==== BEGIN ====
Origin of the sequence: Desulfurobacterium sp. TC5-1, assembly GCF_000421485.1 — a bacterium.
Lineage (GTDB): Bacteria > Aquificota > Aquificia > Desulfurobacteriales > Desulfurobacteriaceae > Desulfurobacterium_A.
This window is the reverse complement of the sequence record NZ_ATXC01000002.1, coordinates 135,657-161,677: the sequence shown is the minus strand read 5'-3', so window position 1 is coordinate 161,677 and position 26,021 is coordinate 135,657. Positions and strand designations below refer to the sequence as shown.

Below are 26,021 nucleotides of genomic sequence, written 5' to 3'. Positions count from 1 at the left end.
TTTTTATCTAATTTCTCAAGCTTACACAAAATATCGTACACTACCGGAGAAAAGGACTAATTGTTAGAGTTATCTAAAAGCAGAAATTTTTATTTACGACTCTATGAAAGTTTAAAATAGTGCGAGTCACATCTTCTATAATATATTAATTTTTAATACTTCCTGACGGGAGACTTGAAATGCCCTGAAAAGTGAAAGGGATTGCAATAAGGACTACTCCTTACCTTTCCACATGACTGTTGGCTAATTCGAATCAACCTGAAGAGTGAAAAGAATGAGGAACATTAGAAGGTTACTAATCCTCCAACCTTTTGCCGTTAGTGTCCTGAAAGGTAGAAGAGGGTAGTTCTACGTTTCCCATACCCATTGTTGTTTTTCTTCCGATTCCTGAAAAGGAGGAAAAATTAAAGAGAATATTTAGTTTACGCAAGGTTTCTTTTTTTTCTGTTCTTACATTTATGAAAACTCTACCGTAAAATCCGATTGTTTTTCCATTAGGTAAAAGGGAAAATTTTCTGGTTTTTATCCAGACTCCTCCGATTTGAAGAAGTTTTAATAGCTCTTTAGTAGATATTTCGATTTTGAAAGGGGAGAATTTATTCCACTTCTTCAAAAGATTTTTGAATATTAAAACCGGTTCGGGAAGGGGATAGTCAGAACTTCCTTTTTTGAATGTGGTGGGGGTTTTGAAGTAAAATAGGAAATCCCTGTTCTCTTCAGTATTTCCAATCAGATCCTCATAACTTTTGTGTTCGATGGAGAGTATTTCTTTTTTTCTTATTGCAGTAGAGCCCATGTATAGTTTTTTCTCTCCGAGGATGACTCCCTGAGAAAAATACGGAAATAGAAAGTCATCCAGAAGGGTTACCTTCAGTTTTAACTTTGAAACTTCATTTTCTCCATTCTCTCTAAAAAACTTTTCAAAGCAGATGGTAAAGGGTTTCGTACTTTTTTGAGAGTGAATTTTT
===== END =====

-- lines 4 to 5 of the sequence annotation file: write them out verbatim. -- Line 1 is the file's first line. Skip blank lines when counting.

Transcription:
Below are 26,021 nucleotides of genomic sequence, written 5' to 3'. Positions count from 1 at the left end.
TTTTTATCTAATTTCTCAAGCTTACACAAAATATCGTACACTACCGGAGAAAAGGACTAATTGTTAGAGTTATCTAAAAGCAGAAATTTTTATTTACGACTCTATGAAAGTTTAAAATAGTGCGAGTCACATCTTCTATAATATATTAATTTTTAATACTTCCTGACGGGAGACTTGAAATGCCCTGAAAAGTGAAAGGGATTGCAATAAGGACTACTCCTTACCTTTCCACATGACTGTTGGCTAATTCGAATCAACCTGAAGAGTGAAAAGAATGAGGAACATTAGAAGGTTACTAATCCTCCAACCTTTTGCCGTTAGTGTCCTGAAAGGTAGAAGAGGGTAGTTCTACGTTTCCCATACCCATTGTTGTTTTTCTTCCGATTCCTGAAAAGGAGGAAAAATTAAAGAGAATATTTAGTTTACGCAAGGTTTCTTTTTTTTCTGTTCTTACATTTATGAAAACTCTACCGTAAAATCCGATTGTTTTTCCATTAGGTAAAAGGGAAAATTTTCTGGTTTTTATCCAGACTCCTCCGATTTGAAGAAGTTTTAATAGCTCTTTAGTAGATATTTCGATTTTGAAAGGGGAGAATTTATTCCACTTCTTCAAAAGATTTTTGAATATTAAAACCGGTTCGGGAAGGGGATAGTCAGAACTTCCTTTTTTGAATGTGGTGGGGGTTTTGAAGTAAAATAGGAAATCCCTGTTCTCTTCAGTATTTCCAATCAGATCCTCATAACTTTTGTGTTCGATGGAGAGTATTTCTTTTTTTCTTATTGCAGTAGAGCCCATGTATAGTTTTTTCTCTCCGAGGATGACTCCCTGAGAAAAATACGGAAATAGAAAGTCATCCAGAAGGGTTACCTTCAGTTTTAACTTTGAAACTTCATTTTCTCCATTCTCTCTAAAAAACTTTTCAAAGCAGATGGTAAAGGGTTTCGTACTTTTTTGAGAGTGAATTTTT